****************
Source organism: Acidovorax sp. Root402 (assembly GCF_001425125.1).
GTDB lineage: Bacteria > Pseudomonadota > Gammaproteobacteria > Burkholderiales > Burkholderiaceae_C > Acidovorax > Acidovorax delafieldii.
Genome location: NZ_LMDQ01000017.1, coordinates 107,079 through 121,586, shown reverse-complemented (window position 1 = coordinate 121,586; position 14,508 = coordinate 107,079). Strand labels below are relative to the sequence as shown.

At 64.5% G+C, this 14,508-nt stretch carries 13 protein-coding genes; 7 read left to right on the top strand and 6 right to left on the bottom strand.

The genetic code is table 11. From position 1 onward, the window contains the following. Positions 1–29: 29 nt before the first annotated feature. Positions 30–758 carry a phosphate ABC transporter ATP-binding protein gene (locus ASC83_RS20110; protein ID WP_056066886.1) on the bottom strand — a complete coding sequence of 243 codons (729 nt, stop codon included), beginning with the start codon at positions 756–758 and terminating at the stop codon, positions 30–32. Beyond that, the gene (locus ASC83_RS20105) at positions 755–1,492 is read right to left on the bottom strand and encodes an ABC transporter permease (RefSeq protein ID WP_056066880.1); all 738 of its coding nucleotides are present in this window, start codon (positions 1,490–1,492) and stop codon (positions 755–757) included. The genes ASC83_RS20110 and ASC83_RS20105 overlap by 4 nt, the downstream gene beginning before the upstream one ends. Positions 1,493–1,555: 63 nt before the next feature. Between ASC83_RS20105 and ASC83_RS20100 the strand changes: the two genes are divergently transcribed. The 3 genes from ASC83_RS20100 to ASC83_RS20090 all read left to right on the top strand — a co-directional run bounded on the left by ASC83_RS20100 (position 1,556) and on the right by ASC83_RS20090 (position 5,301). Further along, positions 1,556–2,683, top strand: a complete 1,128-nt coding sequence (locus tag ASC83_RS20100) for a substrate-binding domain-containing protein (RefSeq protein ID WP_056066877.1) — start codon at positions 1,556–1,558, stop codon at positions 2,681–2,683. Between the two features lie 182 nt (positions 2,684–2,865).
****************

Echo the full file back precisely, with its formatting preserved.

Source organism: Acidovorax sp. Root402 (assembly GCF_001425125.1).
GTDB lineage: Bacteria > Pseudomonadota > Gammaproteobacteria > Burkholderiales > Burkholderiaceae_C > Acidovorax > Acidovorax delafieldii.
Genome location: NZ_LMDQ01000017.1, coordinates 107,079 through 121,586, shown reverse-complemented (window position 1 = coordinate 121,586; position 14,508 = coordinate 107,079). Strand labels below are relative to the sequence as shown.

At 64.5% G+C, this 14,508-nt stretch carries 13 protein-coding genes; 7 read left to right on the top strand and 6 right to left on the bottom strand.

The genetic code is table 11. From position 1 onward, the window contains the following. Positions 1–29: 29 nt before the first annotated feature. Positions 30–758 carry a phosphate ABC transporter ATP-binding protein gene (locus ASC83_RS20110; protein ID WP_056066886.1) on the bottom strand — a complete coding sequence of 243 codons (729 nt, stop codon included), beginning with the start codon at positions 756–758 and terminating at the stop codon, positions 30–32. Beyond that, the gene (locus ASC83_RS20105) at positions 755–1,492 is read right to left on the bottom strand and encodes an ABC transporter permease (RefSeq protein ID WP_056066880.1); all 738 of its coding nucleotides are present in this window, start codon (positions 1,490–1,492) and stop codon (positions 755–757) included. The genes ASC83_RS20110 and ASC83_RS20105 overlap by 4 nt, the downstream gene beginning before the upstream one ends. Positions 1,493–1,555: 63 nt before the next feature. Between ASC83_RS20105 and ASC83_RS20100 the strand changes: the two genes are divergently transcribed. The 3 genes from ASC83_RS20100 to ASC83_RS20090 all read left to right on the top strand — a co-directional run bounded on the left by ASC83_RS20100 (position 1,556) and on the right by ASC83_RS20090 (position 5,301). Further along, positions 1,556–2,683, top strand: a complete 1,128-nt coding sequence (locus tag ASC83_RS20100) for a substrate-binding domain-containing protein (RefSeq protein ID WP_056066877.1) — start codon at positions 1,556–1,558, stop codon at positions 2,681–2,683. Between the two features lie 182 nt (positions 2,684–2,865).